Front Matter Albion and Brutus The Coming of the Romans The Romans Come Again Caligula Conquers Britain The Story of Boadicea The Last of the Romans The Story of St. Alban Vortigern and King Constans Hengist and Horsa Hengist's Treachery The Giant's Dance The Coming of Arthur Founding of the Round Table Gregory and the Children King Alfred Learns to Read Alfred and the Cowherd More About Alfred the Great Ethelred the Unready Edmund Ironside Canute and the Waves Edward the Confessor Harold Godwin The Battle of Stamford Bridge The Battle of Hastings Hereward the Wake Death of the King The Story of William the Red The Story of the "White Ship" The Story of King Stephen Henry II—Gilbert and Rohesia Thomas a Becket The Conquest of Ireland Richard Coeur de Lion How Blondel Found the King The Story of Prince Arthur The Great Charter Henry III and Hubert de Burgh Simon de Montfort The Poisoned Dagger The War of Chalons The Lawgiver The Hammer of the Scots King Robert the Bruce The Battle of Bannockburn The Battle of Sluys The Battle of Crecy The Siege of Calais The Battle of Poitiers Wat Tyler's Rebellion How Richard Lost His Throne The Battle of Shrewsbury Prince Hal Sent to Prison The Battle of Agincourt The Maid of Orleans Red Rose and White Margaret and the Robbers The Story of the Kingmaker A King Who Wasn't Crowned Two Princes in the Tower The Make-Believe Prince Another Make-Believe Prince The Field of the Cloth of Gold Defender of the Faith The Six Wives of Henry VIII The Story of a Boy King The Story of Lady Jane Grey Elizabeth a Prisoner A Candle Lit in England Elizabeth Becomes Queen A Most Unhappy Queen Saved from the Spaniards Sir Walter Raleigh The Queen's Favourite The Story of Guy Fawkes The Story of the Mayflower A Blow for Freedom King and Parliament Quarrel The King Brought to Death The Adventures of a Prince The Lord Protector How Death Plagued London How London was Burned The Fiery Cross The Story of King Monmouth The Story of the Seven Bishops William the Deliverer William III and Mary II A Sad Day in a Highland Glen How the Union Jack was Made Earl of Mar's Hunting Party Bonnie Prince Charlie Flora MacDonald The Black Hole of Calcutta How Canada Was Won How America Was Lost A Story of a Spinning Wheel Every Man Will Do His Duty The Battle of Waterloo The First Gentleman in Europe Two Peaceful Victories The Girl Queen When Bread was Dear Victorian Age: Peace Victorian Age: War The Land of Snow The Siege of Delhi The Pipes at Lucknow Under the Southern Cross From Cannibal to Christian Boer and Briton List of Kings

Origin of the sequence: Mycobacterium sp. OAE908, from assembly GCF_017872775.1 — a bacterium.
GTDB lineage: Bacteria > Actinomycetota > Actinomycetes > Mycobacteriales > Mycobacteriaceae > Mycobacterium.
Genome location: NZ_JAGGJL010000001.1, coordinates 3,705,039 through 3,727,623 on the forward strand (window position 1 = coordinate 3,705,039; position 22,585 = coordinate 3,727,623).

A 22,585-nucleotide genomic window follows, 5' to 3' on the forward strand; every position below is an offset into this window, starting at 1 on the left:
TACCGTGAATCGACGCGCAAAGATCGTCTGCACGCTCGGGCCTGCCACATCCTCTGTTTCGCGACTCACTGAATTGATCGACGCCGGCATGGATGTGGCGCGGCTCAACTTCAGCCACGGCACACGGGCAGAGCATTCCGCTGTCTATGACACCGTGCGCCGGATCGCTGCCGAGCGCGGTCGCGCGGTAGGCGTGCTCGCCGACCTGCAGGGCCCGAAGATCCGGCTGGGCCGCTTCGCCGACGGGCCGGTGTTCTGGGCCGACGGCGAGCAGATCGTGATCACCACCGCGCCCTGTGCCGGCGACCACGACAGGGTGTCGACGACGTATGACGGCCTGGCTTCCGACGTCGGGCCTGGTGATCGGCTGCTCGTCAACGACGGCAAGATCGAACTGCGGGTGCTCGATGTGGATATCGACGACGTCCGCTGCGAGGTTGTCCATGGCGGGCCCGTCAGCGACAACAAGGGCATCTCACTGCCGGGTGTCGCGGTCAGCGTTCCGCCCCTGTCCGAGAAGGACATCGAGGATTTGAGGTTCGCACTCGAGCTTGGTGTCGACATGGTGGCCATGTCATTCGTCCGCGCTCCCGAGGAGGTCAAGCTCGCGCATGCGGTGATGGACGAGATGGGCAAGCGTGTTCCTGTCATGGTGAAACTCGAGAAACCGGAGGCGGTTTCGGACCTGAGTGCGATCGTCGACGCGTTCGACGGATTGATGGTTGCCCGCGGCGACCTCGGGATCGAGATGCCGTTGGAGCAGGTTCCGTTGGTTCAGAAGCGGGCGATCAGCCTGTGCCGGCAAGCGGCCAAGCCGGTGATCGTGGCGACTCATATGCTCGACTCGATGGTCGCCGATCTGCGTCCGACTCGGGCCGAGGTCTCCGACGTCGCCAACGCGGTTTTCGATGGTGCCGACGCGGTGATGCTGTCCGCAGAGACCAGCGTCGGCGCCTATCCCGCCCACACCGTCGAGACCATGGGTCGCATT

Our Island Story - H. E. Marshall

Elizabeth—How the Imprisoned Princess Became a Queen

'Then our streets were unpaved, our houses were thatched, sir,

Our windows were latticed, our doors only latched, sir,

Yet so few were the rogues that would plunder or rob, sir,

That the hangman was starved for want of a job, sir.

Oh, the golden days of good Queen Bess!

'Then our ladies with large ruffs tied under their neck fast

Would gobble up a pound of beefsteaks for their breakfast;

With a close quilled-up coif, their noddles just did fit

And were trussed up as tight as a rabbit on a spit!

Oh, the golden days of good Queen Bess!

'Then jerkin and doublet, and yellow worsted hose

With a large pair of whiskers was the dress of our beaus,

Strong beer they preferred to clarets and to hocks,

No poultry they prized like the wing of an ox.

Oh, the golden days of good Queen Bess!

'Good neighbourhood, too, there was plenty as beef,

And the poor from the rich never wanted relief,